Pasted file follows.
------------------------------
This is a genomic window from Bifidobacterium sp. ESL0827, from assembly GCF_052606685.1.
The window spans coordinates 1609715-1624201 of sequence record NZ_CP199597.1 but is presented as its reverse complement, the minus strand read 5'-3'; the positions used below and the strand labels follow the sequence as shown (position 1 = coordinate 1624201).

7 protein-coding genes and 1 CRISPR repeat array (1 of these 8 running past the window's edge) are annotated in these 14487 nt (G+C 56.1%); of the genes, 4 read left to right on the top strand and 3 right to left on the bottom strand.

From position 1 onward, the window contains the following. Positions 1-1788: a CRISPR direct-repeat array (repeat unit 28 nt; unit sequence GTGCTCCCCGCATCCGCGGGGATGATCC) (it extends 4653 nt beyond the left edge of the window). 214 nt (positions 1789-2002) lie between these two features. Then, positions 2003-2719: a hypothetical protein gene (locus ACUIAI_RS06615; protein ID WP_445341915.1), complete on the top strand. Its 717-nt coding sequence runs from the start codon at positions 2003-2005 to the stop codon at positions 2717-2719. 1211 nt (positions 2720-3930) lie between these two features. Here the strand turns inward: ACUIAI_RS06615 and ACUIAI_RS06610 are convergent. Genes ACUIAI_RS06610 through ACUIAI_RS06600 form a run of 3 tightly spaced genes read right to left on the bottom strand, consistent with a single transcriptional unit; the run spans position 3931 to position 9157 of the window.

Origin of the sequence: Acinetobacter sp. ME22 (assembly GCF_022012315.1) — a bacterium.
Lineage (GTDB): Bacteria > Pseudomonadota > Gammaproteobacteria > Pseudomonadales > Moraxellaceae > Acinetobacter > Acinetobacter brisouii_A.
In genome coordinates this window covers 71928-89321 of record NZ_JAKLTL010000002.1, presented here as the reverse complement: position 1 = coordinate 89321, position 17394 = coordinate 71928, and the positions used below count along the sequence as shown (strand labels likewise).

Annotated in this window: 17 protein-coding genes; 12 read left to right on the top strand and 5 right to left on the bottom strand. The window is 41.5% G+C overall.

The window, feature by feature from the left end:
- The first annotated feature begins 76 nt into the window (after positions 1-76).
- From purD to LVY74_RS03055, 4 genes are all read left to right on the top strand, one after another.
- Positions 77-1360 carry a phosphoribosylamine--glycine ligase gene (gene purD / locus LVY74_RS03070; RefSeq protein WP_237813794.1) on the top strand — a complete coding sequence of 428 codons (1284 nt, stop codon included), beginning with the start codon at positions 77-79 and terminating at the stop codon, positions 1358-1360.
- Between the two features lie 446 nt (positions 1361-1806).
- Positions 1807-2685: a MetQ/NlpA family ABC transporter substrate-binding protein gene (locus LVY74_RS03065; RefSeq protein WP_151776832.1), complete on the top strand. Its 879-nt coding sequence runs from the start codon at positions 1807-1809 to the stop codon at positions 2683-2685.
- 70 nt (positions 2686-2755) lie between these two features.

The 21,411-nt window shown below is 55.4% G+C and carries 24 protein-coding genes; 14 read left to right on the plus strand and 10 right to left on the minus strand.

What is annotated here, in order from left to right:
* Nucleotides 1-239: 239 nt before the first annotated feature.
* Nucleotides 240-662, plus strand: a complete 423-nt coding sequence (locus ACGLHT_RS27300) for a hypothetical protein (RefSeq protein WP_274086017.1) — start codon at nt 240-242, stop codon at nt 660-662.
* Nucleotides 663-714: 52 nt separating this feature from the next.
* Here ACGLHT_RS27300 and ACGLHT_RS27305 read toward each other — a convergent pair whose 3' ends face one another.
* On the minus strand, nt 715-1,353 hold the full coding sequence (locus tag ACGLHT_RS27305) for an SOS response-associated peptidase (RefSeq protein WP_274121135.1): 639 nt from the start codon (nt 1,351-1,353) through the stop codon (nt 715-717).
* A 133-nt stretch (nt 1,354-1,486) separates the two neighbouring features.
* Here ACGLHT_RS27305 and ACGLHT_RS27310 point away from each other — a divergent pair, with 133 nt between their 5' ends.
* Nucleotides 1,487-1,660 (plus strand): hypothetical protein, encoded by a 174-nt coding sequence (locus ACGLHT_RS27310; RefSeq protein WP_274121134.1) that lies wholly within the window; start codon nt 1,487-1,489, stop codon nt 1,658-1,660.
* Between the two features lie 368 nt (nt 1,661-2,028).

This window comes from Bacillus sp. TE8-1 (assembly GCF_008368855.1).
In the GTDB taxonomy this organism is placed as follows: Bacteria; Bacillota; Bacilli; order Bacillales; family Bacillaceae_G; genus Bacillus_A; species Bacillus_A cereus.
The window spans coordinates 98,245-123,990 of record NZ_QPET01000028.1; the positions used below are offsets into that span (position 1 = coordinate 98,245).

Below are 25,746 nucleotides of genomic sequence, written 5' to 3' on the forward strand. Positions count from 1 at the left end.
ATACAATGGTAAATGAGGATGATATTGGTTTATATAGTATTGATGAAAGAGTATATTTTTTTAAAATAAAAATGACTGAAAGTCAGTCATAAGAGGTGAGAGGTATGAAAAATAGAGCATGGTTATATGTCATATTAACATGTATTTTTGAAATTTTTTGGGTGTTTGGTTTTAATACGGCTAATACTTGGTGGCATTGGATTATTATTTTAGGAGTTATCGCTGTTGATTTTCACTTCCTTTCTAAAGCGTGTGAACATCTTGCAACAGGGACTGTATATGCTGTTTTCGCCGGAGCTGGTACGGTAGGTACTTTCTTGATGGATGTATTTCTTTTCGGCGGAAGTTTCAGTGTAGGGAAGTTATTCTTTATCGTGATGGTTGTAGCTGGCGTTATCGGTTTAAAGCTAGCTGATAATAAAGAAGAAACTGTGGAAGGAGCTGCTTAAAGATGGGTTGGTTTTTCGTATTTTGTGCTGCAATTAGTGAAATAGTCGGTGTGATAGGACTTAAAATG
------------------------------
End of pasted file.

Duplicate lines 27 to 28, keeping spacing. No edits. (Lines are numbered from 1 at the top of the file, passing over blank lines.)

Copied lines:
This window comes from Bacillus sp. TE8-1 (assembly GCF_008368855.1).
In the GTDB taxonomy this organism is placed as follows: Bacteria; Bacillota; Bacilli; order Bacillales; family Bacillaceae_G; genus Bacillus_A; species Bacillus_A cereus.